2. Karista

    I too absolutely LOVE these potatoes and haven’t made them in a while. Putting them on my menu next week. Shira, love what you said “Less grain-based side dishes means more root veggies from the soil. Less traditional boiled veggies means more flavor & excitement. Fewer options on the plate means the ingredients can shine, so buy the best if you can: it will be worth it for sure.” Excellent! I couldn’t agree more. I so love your food perspective.

    1. Shira

      So happy you can appreciate this take on food Karista! Enjoy the potatoes, would you believe this was my first time?

  3. Kat

    Looks beautiful! I have to try this – though I am not that big of a potato person, I do enjoy some roasted potatoes once in a while (my favorite way to prepare potatoes)…also, potatoes are pretty much my boyfriend’s favorite, so I will have to try this recipe, I never added vinegar before.

    1. Shira

      Thanks Kat! I think the vinegar softened them a little – they came out so soft & creamy it was hard to believe πŸ™‚

  4. Marito alla Parmigiana

    I got the same revelation with a different chef! Baked potatoes can be cooked in a whole new way so they are far tastier and crunchier!
    I prepared in a way so similar to yours with some scientific hints to understand why they actually taste better!
    And you are a true inspiration to me! Even if I’m definetely not vegetarian I love so much your recipes that I’m becoming addicted to them!

    1. Shira

      Wonderful, so happy to hear you are enjoying the recipes – looking forward to checking out your potato recipe! πŸ™‚

  5. Carly

    I heart Jamie Oliver!!! His recipes are always so simple, delicious and reliable. I’ll definitely be increasing my potato intake after this recipe πŸ™‚

  6. Anne

    Fabulous way to cook potatoes! Served with your brussels sprout salad and you are in heaven
    Your brussels sprout salad is SO good!

    1. Shira

      Thanks Anne! I’m so glad you’ve tried the salad – it has become a favorite over here! A classic! XO

  7. joanfrankham

    I am not sure how you feel about blog awards, but recently my blog Retirement and Beyond was nominated for the Liebster award. Part of the rule is that I nominate 11 up and coming blogs, One of the blogs that I am nominating is your blog. If you are interested in participating in this bloggers award (that is if you have not received the same nomination before),please visit my post on the Liebster Award http://joanfrankham.wordpress.com. Once you accept the nomination please send me the link to your Liebster Award post,I do want to know more about my fellow bloggers whose blog I find interesting and inspirational to other bloggers. Thank you for following my blog.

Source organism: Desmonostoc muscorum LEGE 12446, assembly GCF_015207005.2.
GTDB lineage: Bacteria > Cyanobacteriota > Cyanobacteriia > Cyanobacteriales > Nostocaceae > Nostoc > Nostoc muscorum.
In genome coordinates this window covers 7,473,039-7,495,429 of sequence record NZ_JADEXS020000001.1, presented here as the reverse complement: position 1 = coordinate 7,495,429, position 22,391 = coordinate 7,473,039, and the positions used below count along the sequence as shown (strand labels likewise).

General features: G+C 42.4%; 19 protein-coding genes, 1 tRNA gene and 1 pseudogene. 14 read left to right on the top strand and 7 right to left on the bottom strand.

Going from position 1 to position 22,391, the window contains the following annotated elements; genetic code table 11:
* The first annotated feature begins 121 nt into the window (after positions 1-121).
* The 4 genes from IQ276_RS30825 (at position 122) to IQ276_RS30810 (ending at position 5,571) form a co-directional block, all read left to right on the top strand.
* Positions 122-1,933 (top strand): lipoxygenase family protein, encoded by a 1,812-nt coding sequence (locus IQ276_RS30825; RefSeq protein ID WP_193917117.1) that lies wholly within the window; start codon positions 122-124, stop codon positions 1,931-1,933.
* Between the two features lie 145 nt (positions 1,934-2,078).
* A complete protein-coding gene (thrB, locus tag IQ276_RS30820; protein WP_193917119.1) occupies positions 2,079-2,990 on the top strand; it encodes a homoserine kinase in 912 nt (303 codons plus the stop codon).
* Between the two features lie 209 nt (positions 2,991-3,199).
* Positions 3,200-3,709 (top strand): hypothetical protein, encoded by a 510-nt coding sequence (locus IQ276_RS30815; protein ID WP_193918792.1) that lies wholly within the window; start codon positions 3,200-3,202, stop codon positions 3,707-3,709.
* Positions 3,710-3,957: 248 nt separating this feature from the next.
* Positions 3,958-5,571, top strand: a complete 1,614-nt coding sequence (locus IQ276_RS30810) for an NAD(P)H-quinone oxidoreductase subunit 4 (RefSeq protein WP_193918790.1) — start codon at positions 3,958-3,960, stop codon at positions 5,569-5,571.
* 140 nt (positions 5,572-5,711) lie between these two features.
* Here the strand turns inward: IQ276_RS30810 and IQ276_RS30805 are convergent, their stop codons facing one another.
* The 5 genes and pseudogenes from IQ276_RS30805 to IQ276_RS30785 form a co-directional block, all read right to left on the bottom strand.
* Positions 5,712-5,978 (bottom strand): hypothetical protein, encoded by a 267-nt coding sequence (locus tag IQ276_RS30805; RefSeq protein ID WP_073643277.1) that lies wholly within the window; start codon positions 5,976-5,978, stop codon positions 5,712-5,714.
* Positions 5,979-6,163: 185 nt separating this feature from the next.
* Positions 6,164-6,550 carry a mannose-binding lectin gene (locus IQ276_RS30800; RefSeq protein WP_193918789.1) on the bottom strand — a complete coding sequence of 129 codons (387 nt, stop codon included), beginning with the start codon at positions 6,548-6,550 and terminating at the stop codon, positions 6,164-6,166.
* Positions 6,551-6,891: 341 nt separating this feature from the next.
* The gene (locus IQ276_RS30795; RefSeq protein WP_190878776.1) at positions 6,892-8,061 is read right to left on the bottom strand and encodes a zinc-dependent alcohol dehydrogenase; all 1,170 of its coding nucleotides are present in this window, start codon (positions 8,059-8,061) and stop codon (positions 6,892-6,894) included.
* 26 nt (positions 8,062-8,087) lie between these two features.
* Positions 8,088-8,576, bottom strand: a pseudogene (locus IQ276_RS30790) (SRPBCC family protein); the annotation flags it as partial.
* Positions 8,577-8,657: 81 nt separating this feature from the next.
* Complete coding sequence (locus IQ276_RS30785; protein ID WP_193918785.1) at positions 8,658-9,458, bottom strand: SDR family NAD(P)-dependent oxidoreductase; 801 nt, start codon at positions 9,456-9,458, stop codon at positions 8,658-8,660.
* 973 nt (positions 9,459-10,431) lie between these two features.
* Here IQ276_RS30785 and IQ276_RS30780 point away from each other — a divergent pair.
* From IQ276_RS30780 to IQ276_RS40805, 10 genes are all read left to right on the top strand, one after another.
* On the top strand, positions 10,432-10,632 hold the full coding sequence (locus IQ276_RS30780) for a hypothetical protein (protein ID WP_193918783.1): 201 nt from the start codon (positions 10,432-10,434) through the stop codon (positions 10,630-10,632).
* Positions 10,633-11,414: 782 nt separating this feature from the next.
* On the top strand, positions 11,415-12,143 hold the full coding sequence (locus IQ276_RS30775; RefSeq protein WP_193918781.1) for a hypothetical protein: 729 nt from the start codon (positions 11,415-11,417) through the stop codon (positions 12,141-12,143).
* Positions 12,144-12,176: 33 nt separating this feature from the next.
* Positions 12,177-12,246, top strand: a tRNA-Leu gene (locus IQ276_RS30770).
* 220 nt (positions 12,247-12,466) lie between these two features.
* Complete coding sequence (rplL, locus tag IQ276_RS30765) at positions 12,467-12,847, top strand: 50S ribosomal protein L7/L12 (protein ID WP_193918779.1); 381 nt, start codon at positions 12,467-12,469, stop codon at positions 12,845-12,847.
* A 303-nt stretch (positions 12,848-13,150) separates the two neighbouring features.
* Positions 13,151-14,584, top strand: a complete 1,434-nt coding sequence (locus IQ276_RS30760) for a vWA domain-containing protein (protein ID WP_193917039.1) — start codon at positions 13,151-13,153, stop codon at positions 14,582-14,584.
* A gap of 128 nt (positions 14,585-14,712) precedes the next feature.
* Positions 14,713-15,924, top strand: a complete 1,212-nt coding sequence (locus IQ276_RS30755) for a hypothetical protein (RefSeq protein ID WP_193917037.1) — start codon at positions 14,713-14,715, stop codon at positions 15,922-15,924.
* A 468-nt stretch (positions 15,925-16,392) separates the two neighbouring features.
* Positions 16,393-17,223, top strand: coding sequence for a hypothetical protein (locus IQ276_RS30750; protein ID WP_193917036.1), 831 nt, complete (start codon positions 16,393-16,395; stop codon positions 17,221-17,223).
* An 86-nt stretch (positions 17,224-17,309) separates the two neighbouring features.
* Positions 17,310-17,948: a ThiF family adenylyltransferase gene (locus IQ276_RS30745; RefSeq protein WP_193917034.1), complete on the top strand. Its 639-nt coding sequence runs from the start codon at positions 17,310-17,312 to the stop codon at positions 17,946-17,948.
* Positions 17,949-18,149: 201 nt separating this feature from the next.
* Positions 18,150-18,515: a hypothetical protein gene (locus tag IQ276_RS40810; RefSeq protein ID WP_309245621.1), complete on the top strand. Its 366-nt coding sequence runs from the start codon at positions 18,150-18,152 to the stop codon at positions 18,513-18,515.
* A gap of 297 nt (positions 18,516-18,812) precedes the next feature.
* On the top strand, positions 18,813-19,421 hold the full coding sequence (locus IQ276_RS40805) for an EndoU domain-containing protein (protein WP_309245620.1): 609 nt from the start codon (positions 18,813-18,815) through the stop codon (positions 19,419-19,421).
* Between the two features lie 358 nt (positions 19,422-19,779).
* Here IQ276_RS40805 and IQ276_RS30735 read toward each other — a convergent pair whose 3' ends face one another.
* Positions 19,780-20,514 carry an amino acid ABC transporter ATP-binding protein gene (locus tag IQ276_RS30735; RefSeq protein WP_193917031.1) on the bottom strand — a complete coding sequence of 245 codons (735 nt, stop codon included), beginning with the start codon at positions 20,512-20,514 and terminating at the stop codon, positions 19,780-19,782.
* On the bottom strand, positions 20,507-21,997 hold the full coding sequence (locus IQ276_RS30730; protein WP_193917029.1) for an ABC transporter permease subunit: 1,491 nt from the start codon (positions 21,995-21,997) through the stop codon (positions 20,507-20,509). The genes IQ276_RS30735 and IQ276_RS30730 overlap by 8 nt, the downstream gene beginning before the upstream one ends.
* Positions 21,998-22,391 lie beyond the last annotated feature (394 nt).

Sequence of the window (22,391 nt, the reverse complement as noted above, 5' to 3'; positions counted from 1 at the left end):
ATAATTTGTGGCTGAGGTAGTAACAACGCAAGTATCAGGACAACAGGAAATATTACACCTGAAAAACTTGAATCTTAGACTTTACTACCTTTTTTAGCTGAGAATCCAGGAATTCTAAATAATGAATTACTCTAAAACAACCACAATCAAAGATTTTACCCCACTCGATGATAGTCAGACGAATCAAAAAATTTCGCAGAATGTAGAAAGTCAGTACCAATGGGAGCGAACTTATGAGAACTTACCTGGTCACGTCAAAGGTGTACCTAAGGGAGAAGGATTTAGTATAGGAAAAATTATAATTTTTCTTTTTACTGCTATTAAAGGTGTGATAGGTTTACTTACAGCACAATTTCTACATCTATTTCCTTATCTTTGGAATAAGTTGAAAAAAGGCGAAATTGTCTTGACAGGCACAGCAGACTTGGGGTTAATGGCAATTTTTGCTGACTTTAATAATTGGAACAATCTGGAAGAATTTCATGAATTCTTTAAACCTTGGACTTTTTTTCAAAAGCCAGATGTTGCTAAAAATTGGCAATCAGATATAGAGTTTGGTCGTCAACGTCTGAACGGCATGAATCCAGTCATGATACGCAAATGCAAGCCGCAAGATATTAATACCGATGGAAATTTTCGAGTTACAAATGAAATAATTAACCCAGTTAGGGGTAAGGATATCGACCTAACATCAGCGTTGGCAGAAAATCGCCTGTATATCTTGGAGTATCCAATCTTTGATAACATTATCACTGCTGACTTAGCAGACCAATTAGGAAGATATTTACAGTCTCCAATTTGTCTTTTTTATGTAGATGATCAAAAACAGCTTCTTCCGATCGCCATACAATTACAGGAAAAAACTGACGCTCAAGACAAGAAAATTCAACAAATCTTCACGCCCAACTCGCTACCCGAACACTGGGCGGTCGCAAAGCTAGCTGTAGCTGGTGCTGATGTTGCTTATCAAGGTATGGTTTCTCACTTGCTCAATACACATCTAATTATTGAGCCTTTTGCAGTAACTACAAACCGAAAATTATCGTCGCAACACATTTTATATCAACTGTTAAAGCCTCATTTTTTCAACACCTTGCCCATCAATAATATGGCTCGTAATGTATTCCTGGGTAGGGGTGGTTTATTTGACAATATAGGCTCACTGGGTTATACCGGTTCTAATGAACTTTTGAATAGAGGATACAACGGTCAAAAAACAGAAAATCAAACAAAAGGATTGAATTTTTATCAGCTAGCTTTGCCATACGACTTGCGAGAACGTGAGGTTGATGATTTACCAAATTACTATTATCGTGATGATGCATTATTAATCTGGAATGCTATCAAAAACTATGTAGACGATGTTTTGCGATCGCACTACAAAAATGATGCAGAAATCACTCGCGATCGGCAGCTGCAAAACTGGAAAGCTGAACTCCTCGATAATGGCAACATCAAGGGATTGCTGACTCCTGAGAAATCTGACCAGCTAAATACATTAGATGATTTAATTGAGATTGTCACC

1. Shira

      Thank you Joan! I am grateful for the thought – I tend to pass on the posts that come with blog awards but really appreciate your shout out, and congratulations on yours! I hope to continue to see you grow! XO

  8. Somer

    Absolutely beautiful. You’ve got me a bit teary. My husband’s grandmother taught me to make a very similar version of these over 15 years ago when I was living in Australia. Before I’d always tried to roast the potatoes without boiling them first. What a difference the short boiling time makes.

    She’s gone now, but these are one of the many things I cherished learning from her. I always feel close to her when I serve these special potatoes to my family at the dinner table.

    1. Shira

      Amazing Somer! You’ve just made my entire night with this, thank you! You are lucky – and I can’t believe I just learned about this at this stage of life! Long live your gramma and now I will think of her too πŸ™‚ XO

  9. Sarah @ My Sleepy Kitchen

    This is my favourite way to make potatoes and definitely the best we’ve found after lots of experimenting – steam drying in the colander and then shaking them up to rough up the edges are key! I also love to coat them in polenta and bake them in the oven after that step – yum!